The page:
3) Reach Out – It’s especially helpful to reach out to traders who trade markets and strategies similar to yours. Are they also struggling? If so, this suggests that market changes, indeed, may be at the root of the problem. If the traders you contact are succeeding, try to find out what they’re doing differently from you. It may well be that a simple tweaking of execution, holding times, and risk management could turn your performance around.

4) Stay Constructive – You may well be in a rebuilding period. This happens to the best athletes and sports franchises. It doesn’t mean you’ve lost all talent and skill. Identifying the kinds of trades that are working for you is a start toward rebuilding: you want to find the common denominators behind your successful trades so that you can emphasize these going forward.

5) Work on Your Self-Talk – Hard as it is, it’s important to stay positive during a rebuilding period. The last thing you want to do is create additional interference by beating up on yourself and dampening your motivation. This is one of the areas where coaching can be helpful. Setting attainable goals and creating plans for learning new patterns and trading strategies can fuel optimism, determination, and focus.

6) Control the Budget – It very much helps to have a cash cushion to weather these rainy day periods. Living within one’s means also helps greatly. I’ve generally found that traders can adapt to shifting markets if they have enough time to make the transition. It’s when the pressures of bringing in money month to month add to the performance pressures of a drawdown period that turnarounds become difficult to sustain.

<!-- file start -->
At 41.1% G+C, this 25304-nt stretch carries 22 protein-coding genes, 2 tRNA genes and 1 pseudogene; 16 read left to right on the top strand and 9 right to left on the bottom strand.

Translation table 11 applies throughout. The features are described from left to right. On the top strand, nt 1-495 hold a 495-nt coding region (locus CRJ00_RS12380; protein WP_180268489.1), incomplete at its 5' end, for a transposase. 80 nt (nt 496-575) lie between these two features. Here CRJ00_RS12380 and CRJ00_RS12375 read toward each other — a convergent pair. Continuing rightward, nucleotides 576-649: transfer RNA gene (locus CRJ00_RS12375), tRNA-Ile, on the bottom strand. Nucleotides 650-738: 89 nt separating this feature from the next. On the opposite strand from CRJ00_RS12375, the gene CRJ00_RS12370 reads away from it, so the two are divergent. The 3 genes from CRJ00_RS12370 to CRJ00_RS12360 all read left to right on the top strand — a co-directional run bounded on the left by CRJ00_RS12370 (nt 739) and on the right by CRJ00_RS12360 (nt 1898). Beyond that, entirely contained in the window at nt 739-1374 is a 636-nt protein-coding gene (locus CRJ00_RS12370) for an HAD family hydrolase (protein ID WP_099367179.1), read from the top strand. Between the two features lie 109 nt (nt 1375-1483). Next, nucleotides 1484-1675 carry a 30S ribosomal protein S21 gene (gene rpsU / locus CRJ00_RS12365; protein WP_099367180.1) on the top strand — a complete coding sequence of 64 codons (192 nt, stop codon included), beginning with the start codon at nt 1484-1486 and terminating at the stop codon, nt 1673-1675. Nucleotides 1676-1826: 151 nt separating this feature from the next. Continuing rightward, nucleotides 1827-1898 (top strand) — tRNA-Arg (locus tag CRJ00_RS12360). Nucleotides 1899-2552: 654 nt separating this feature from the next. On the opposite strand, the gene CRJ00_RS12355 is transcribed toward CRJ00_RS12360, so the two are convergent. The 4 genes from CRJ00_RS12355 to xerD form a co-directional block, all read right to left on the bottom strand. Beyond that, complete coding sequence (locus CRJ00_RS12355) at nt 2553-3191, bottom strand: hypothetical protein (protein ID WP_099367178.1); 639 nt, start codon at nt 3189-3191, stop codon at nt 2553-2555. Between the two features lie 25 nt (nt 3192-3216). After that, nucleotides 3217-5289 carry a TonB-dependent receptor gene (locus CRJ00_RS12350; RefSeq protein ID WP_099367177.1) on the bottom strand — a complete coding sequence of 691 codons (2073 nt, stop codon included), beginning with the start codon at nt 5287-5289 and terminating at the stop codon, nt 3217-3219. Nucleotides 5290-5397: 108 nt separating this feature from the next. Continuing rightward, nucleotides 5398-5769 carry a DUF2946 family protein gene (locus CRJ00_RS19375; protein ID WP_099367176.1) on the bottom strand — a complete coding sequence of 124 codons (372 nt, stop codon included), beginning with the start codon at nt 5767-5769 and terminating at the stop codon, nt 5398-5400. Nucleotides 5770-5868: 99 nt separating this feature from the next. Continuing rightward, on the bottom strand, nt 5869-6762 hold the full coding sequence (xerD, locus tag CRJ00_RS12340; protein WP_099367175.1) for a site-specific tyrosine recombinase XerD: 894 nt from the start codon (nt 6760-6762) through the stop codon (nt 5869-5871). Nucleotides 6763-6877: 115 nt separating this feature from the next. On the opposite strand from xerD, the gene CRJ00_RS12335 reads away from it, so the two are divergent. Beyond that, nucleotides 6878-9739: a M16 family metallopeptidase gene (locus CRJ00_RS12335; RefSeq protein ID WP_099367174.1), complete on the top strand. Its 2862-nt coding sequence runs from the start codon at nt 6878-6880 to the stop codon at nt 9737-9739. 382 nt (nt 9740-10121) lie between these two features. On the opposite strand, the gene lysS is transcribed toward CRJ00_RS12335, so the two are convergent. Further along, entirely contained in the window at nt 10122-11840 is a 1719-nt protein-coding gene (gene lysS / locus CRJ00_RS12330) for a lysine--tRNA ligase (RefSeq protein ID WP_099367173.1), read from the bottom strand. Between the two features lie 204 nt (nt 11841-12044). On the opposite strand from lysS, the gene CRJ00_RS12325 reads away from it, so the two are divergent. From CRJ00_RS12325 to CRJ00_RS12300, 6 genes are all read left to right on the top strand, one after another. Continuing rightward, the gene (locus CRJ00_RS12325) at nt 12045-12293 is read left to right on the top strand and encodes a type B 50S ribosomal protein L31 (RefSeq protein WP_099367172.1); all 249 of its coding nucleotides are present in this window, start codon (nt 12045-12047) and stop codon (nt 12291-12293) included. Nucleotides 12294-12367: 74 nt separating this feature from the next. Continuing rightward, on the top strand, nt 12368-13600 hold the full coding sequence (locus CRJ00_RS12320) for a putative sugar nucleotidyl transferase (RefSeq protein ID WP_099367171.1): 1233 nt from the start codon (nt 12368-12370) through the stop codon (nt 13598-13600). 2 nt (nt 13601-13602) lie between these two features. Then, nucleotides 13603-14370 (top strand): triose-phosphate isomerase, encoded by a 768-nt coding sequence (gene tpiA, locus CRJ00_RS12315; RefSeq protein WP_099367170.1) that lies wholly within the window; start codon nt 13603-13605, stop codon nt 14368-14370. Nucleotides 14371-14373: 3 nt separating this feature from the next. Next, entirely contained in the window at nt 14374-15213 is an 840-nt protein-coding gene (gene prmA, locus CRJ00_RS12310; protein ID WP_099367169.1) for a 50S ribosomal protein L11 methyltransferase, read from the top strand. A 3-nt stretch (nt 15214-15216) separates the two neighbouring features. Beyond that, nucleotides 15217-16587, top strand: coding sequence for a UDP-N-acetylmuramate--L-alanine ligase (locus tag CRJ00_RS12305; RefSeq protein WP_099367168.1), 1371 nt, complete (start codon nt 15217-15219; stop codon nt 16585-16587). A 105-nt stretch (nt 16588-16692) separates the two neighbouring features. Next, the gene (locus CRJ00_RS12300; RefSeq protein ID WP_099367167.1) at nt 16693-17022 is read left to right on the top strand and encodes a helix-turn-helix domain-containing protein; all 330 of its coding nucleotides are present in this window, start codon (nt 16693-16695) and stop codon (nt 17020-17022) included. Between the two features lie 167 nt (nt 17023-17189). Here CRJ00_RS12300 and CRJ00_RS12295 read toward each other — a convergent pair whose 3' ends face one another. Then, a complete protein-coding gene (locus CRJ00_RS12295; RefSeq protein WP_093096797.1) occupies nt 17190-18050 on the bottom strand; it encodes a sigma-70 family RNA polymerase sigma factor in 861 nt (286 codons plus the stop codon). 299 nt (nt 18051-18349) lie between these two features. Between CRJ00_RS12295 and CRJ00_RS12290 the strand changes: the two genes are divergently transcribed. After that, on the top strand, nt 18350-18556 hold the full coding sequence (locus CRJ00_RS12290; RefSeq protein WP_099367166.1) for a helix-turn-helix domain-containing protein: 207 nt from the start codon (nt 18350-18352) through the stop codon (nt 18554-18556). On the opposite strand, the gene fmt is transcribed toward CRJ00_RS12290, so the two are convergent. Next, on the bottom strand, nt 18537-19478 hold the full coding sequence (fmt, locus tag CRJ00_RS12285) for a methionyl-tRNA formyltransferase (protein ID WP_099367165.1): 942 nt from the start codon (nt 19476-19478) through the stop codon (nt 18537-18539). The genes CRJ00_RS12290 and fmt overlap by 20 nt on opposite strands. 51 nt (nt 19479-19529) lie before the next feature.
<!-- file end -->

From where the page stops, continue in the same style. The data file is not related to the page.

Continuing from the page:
Perhaps the best advice, however, is preventive. Identify slumps early and control losses before they get out of hand. Perform regular inventories of your winning and losing trades, so that you’re always on top of what’s working for you and minimizing what’s hurting performance. During your best times, remember that markets always change and keep powder dry to weather the inevitable lean times. Ironically, the best way to master declines in trading performance is to embrace them early and turn them into prods for learning and development.

RELEVANT POSTS:

The Most Important Question to Ask When You're in a Slump

Common Sources of Trader Stress
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4 comments:

BillH said...

This is a great article. I traded for a living for almost 25 years, then suddenly "lost" the ability to be consistently profitable. My ego prevented me from getting the professional help I needed and the consequences were dire indeed. It has taken nearly four years to recover. I recommend that all traders read this and be aware of the early signs of danger.

Bill Henner
www.protraderblog.com

Adam said...

Brett ~~~

I have often said that the sole cause on a man's unhappiness is that he does not know how to sit quietly in his room.
~Blaise Pascal

We sometimes act because we can't sit still. We feel bored, impatient, threatened or pressured or because we simply desire excitement and stimulation.

Pascal also said, "Man finds nothing so intolerable as to be in a state of complete rest, without passions, without occupation, without diversion, without effort."

Often we act without a sensible reason. It seems easier to explain doing something than actively doing nothing. Thus, when our trading "falls of the table," as mine recently has, many of us engage in a flurry of activity that exacerbates the situation.

Recently, I distracted myself from trading losses by reading one of your books, re-reading Reminiscences of a Stock Operator, and once more delving into Atlas Shrugged. I've returned from this literary holiday better able to face requirements of objectively rebuilding my model, feeling less attached emotionally to the day-by-day numbers.

Adam.

Brett Steenbarger, Ph.D. said...

Thanks Bill, and thanks for passing along your blog URL--

Brett

Brett Steenbarger, Ph.D. said...

Hi Adam,

Very good point about the potential for exacerbation when more action adds to pre-existing problems. Getting away and getting perspective can be fantastic trading strategies.

Brett